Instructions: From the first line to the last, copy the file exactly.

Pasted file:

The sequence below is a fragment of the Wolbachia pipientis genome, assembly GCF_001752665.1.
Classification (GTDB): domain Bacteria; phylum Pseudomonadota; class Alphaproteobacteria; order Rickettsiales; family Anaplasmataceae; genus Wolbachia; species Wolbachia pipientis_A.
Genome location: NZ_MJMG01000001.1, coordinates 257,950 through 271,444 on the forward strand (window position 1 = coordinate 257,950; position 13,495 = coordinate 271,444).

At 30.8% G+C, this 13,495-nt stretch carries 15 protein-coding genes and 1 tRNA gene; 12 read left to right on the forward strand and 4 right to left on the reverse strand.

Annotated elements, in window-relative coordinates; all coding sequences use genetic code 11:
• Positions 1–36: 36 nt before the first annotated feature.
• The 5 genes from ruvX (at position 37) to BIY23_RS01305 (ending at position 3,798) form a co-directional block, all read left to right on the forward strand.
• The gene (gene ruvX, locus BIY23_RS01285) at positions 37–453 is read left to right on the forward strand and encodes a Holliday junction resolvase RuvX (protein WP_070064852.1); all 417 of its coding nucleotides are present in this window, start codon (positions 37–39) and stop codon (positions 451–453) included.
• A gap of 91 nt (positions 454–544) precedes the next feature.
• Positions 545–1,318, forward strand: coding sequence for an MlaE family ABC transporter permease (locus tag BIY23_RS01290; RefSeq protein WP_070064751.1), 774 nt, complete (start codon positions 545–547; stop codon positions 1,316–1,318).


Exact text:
The sequence below is a fragment of the Wolbachia pipientis genome, assembly GCF_001752665.1.
Classification (GTDB): domain Bacteria; phylum Pseudomonadota; class Alphaproteobacteria; order Rickettsiales; family Anaplasmataceae; genus Wolbachia; species Wolbachia pipientis_A.
Genome location: NZ_MJMG01000001.1, coordinates 257,950 through 271,444 on the forward strand (window position 1 = coordinate 257,950; position 13,495 = coordinate 271,444).

At 30.8% G+C, this 13,495-nt stretch carries 15 protein-coding genes and 1 tRNA gene; 12 read left to right on the forward strand and 4 right to left on the reverse strand.

Annotated elements, in window-relative coordinates; all coding sequences use genetic code 11:
• Positions 1–36: 36 nt before the first annotated feature.
• The 5 genes from ruvX (at position 37) to BIY23_RS01305 (ending at position 3,798) form a co-directional block, all read left to right on the forward strand.
• The gene (gene ruvX, locus BIY23_RS01285) at positions 37–453 is read left to right on the forward strand and encodes a Holliday junction resolvase RuvX (protein WP_070064852.1); all 417 of its coding nucleotides are present in this window, start codon (positions 37–39) and stop codon (positions 451–453) included.
• A gap of 91 nt (positions 454–544) precedes the next feature.
• Positions 545–1,318, forward strand: coding sequence for an MlaE family ABC transporter permease (locus tag BIY23_RS01290; RefSeq protein WP_070064751.1), 774 nt, complete (start codon positions 545–547; stop codon positions 1,316–1,318).